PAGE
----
Learned optimism involves developing the ability to view the world from a positive point of view. It is often contrasted with learned helplessness. By challenging negative self-talk and replacing pessimistic thoughts with more positive ones, people can learn how to become more optimistic.
There are a number of benefits to becoming a more optimistic person. Some of the many advantages of optimism that researchers have discovered include:
- Better health outcomes: A meta-analysis of 83 studies found that optimism played a significant role in health outcomes for cardiovascular disease, cancer, pain, physical symptoms and mortality.1
- Longer lifespan: Studies have shown that optimistic people tend to live longer than pessimists.2
- Lower stress levels: Optimists not only experience less stress, but they also cope with it better. They tend to be more resilient and recover from setbacks more quickly Rather than becoming overwhelmed and discouraged by negative events, they focus on making positive changes that will improve their lives.3
- Higher motivation: Becoming more optimistic can also help you maintain motivation when pursuing goals. When trying to lose weight, for example, pessimists might give up because they believe diets never work. Optimists, on the other hand, are more likely to focus on positive changes they can make that will help them reach their goals.
- Better mental health: Optimists report higher levels of well-being than pessimists. Research also suggests that teaching learned optimism techniques can significantly reduce depression.
In one study, children with risk factors for depression were placed in a training program where they were taught skills related to learned optimism.4 The results of the study revealed that children with the risk factors were much more likely to show symptoms of moderate to severe depression at a two-year follow-up. However, those who had received training in learned optimism and anti-depression skills were half as likely to develop such symptoms of depression.
Optimism vs. Pessimism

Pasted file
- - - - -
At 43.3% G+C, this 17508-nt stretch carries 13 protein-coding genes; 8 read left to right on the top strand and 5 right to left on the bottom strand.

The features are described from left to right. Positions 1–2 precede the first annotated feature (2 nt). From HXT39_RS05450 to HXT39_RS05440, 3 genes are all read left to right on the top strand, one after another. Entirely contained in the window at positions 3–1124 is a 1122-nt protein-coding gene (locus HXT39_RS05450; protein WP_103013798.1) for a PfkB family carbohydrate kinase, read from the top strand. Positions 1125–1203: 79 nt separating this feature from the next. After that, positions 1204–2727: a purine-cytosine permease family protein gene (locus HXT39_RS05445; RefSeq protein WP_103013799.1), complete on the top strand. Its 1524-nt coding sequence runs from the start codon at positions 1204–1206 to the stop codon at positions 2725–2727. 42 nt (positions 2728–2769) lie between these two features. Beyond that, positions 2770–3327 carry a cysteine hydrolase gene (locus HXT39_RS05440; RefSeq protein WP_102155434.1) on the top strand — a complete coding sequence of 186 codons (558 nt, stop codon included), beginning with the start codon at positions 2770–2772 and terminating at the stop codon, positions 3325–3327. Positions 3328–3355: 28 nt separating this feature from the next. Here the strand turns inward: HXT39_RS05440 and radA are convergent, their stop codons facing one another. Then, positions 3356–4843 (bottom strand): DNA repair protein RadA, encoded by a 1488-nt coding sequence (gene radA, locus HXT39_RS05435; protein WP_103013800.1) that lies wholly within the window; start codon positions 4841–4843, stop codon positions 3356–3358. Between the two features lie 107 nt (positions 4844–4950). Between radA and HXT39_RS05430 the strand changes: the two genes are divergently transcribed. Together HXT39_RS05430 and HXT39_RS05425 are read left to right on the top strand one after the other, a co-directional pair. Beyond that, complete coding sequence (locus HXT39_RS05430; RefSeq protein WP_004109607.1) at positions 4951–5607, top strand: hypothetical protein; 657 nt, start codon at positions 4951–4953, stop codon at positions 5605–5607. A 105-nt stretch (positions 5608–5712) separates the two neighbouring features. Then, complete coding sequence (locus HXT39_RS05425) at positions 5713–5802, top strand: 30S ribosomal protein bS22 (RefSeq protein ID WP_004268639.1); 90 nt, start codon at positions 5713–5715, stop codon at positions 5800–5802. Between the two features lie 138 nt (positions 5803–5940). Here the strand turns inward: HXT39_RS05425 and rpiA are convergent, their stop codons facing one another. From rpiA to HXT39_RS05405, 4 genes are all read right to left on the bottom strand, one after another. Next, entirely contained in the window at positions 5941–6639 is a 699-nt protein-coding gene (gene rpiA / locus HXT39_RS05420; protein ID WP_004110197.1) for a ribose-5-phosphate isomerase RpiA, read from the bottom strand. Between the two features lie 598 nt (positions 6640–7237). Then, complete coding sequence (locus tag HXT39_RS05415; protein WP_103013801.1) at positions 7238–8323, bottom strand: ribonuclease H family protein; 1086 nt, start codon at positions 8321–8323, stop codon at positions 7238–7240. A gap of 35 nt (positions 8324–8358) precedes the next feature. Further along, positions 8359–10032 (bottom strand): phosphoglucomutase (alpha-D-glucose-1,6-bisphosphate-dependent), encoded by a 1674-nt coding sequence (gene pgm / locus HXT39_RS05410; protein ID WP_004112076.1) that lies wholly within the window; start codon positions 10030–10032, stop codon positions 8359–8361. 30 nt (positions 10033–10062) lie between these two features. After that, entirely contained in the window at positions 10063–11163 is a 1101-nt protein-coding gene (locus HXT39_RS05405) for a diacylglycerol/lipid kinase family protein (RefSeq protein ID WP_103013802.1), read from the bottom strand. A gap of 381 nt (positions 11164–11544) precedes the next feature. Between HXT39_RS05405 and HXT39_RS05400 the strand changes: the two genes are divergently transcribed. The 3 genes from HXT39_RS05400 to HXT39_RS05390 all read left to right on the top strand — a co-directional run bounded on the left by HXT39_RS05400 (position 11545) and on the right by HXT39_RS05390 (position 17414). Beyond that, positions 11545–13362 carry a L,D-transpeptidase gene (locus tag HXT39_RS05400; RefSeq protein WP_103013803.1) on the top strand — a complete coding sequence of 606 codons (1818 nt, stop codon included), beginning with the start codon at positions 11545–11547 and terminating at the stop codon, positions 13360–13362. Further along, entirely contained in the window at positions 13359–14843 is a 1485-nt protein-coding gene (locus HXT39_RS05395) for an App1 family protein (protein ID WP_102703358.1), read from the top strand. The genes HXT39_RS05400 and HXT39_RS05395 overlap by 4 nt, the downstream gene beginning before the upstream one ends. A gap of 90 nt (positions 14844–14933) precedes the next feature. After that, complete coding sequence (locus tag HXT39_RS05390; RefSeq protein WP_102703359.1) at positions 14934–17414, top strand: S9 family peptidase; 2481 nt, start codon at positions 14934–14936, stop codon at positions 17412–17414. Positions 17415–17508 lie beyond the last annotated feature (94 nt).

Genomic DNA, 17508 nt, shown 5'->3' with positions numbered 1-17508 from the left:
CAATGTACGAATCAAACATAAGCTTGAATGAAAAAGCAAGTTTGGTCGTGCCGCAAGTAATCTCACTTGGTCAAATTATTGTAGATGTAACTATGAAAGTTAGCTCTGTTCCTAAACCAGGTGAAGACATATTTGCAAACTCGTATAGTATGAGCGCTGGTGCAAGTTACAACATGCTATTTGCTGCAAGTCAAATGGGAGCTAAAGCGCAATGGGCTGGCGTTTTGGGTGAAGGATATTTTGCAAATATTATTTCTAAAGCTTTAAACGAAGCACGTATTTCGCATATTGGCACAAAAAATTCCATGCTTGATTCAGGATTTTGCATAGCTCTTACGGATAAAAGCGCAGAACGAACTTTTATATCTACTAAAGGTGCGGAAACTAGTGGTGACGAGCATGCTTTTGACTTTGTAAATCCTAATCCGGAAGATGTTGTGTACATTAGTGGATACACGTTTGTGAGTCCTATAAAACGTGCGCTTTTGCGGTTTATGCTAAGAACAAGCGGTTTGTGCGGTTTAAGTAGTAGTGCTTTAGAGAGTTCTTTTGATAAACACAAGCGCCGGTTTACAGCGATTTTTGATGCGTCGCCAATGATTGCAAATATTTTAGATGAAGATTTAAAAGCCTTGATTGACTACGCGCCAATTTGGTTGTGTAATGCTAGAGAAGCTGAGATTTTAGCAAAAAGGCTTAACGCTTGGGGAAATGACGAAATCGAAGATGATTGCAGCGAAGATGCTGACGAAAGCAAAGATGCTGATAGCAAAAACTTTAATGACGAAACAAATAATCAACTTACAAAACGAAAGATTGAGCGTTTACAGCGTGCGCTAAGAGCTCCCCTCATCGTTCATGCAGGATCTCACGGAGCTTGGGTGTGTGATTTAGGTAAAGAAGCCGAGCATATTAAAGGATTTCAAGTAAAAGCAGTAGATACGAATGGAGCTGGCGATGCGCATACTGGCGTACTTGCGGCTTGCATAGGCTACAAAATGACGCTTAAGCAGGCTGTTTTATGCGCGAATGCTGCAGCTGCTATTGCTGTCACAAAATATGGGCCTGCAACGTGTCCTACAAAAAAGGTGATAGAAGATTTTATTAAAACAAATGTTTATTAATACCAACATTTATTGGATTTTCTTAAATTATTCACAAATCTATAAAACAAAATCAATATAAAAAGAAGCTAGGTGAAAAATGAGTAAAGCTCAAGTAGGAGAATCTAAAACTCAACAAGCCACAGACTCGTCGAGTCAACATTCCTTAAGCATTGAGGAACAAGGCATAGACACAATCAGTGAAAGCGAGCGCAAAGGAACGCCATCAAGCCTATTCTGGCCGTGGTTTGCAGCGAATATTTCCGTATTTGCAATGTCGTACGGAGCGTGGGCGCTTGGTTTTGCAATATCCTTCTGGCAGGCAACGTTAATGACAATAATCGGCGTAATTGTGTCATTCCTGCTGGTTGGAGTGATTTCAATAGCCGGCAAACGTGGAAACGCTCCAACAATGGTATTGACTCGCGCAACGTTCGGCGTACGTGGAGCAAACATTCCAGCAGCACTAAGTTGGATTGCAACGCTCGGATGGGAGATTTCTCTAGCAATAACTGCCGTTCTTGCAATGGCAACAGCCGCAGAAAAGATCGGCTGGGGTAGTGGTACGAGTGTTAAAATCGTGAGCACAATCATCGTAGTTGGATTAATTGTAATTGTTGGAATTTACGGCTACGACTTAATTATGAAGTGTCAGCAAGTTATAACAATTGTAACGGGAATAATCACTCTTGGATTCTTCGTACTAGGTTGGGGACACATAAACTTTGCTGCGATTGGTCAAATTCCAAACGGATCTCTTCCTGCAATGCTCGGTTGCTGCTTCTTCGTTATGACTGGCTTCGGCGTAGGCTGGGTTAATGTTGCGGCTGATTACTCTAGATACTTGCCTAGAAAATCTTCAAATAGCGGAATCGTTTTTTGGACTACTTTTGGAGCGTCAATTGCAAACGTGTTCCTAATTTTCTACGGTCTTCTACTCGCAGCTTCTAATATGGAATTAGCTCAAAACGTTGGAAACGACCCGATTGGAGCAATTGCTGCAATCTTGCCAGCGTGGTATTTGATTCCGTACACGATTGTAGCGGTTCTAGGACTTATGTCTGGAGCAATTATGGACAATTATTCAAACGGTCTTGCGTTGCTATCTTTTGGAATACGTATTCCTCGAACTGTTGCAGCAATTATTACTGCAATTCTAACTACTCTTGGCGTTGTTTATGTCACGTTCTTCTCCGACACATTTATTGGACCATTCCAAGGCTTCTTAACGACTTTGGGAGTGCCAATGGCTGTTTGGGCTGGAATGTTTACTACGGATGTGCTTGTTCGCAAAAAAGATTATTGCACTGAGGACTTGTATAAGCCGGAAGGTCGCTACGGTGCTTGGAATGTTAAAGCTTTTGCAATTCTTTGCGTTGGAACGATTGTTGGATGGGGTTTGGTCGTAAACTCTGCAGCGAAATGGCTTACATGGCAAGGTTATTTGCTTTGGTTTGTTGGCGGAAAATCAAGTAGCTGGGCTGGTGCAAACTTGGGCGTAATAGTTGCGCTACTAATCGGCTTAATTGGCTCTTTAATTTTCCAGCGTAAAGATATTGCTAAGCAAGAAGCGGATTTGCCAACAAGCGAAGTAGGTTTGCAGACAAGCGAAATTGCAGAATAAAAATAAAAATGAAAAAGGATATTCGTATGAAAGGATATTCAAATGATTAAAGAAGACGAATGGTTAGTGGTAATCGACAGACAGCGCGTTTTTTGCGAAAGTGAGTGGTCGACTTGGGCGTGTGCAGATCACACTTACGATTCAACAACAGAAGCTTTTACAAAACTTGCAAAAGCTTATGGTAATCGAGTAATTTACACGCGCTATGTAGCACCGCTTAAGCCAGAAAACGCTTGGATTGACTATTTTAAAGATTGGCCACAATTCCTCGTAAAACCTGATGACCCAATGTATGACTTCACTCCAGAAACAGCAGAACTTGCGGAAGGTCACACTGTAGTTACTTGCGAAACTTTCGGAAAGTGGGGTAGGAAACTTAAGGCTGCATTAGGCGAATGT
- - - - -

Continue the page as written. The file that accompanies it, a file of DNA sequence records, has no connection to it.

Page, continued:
Pessimists tend to believe that bad things are simply bound to happen, that they are at fault, and that negative outcomes will be permanent. Optimists, on the other hand, expect that good things will happen to them. They tend to see setbacks as temporary events caused by circumstances. Rather than giving up or feeling helpless in the face of failure, optimists view it as a challenge that can be overcome or fixed.
Optimists and pessimists tend to differ in terms of explanatory style, or how they go about explaining the events that take place in their lives. Key differences in these explanatory styles tend to be centered on:
- Personalization: When things go wrong, optimists tend to lay the blame on external forces or circumstances. Pessimists, on the other hand, are more likely to blame themselves for the unfortunate events in their lives. At the same time, optimists tend to view good events as being a result of their own efforts, while pessimists link good outcomes to external influences.
- Permanence: Optimists tend to view bad times as temporary. Because of this, they also tend to be better able to bounce back after failures or setbacks. Pessimists are more likely to see negative events as permanent and unchangeable. This is why they are often more likely to give up when things get tough.
- Pervasiveness: When optimists experience failure in one area, they do not let it influence their beliefs about their abilities in other areas. Pessimists, however, view setbacks as more pervasive. In other words, if they fail at one thing, they believe they will fail at everything.